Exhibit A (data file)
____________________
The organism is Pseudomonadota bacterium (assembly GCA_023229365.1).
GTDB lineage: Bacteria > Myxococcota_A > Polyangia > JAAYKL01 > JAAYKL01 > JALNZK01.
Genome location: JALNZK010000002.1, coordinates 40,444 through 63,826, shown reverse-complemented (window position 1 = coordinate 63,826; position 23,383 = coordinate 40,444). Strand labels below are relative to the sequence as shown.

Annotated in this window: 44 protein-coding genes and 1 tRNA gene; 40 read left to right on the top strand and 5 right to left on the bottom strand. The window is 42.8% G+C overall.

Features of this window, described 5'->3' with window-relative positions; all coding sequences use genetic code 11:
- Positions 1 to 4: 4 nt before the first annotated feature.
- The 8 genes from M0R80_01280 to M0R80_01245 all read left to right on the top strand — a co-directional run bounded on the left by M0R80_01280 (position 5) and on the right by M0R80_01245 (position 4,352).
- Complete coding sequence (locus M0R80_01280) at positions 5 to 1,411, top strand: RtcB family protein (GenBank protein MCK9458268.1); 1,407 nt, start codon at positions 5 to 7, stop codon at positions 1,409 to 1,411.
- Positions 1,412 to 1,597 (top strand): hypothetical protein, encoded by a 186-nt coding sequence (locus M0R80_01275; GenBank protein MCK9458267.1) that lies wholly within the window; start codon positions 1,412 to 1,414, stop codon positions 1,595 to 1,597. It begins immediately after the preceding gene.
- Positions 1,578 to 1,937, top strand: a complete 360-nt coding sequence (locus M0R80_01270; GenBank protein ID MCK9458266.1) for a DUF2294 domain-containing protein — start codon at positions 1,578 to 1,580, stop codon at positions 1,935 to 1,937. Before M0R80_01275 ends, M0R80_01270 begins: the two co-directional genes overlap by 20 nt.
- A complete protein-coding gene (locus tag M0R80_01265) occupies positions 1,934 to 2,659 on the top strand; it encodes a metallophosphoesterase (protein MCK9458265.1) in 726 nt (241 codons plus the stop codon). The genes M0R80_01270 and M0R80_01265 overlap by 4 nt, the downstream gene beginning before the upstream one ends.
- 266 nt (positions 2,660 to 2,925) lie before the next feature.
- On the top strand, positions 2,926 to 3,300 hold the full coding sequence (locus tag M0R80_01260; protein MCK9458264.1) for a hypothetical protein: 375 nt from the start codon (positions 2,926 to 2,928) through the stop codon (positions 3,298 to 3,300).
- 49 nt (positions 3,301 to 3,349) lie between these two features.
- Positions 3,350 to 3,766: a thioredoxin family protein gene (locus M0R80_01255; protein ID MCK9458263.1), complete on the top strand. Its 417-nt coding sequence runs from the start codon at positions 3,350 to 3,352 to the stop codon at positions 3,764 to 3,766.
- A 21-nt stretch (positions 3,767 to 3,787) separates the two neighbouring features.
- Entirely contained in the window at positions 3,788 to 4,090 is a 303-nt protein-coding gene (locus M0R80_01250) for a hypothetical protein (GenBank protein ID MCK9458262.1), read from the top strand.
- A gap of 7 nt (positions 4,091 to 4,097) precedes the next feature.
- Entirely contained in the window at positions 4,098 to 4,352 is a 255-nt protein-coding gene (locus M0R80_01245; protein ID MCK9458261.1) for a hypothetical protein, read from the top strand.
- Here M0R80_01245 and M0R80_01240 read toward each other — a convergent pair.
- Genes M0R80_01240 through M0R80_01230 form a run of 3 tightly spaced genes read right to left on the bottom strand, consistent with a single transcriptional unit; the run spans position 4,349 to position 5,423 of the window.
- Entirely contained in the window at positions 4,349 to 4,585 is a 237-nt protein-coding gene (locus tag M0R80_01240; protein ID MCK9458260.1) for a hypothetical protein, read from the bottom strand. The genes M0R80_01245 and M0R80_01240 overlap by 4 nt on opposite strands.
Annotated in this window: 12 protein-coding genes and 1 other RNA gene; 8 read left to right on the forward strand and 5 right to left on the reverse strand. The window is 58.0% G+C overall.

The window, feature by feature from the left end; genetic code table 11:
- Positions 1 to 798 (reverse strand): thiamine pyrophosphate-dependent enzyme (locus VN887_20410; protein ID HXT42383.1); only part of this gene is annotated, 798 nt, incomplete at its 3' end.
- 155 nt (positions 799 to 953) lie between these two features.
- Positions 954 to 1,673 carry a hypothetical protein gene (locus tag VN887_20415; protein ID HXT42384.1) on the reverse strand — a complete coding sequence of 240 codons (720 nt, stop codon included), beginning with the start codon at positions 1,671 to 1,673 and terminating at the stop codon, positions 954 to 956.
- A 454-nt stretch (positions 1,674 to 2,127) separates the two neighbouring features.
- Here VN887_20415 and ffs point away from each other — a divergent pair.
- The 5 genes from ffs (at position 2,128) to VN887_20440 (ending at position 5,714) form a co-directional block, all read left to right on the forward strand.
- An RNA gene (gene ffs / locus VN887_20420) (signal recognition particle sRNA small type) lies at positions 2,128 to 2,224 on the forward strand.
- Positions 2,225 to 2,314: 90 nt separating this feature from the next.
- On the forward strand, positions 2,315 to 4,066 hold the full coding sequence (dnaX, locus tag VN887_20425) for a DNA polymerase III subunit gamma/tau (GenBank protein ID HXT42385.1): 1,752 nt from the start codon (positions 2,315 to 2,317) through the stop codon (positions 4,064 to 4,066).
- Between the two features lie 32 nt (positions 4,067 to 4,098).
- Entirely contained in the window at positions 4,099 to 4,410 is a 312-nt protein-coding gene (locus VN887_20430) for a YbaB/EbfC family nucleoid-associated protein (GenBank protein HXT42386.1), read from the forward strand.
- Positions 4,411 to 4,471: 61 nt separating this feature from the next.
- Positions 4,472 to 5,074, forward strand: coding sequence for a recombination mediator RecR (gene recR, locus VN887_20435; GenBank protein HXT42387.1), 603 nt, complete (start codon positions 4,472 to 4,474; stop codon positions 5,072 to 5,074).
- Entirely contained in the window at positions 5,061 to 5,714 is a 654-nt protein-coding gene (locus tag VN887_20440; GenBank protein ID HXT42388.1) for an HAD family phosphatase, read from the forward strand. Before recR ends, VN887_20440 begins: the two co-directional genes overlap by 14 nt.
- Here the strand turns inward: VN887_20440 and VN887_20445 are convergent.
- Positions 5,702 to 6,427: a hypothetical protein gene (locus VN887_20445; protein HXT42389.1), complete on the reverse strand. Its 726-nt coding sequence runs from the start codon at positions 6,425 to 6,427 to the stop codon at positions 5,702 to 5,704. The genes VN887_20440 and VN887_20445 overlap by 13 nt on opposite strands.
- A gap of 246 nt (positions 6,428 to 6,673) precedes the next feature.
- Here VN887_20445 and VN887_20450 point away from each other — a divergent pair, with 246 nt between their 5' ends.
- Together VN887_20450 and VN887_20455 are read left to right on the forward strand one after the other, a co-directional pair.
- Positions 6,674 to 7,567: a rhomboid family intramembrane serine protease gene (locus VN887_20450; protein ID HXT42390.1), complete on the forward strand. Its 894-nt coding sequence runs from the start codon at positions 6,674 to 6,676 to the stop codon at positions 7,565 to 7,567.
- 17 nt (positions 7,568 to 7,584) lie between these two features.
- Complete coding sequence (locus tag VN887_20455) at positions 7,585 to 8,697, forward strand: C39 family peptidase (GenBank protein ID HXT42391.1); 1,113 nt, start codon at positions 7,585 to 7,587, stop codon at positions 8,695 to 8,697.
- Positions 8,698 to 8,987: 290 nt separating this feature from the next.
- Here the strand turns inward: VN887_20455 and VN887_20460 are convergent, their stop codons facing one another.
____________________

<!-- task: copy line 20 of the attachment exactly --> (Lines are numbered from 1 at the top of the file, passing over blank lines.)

- Here M0R80_01245 and M0R80_01240 read toward each other — a convergent pair.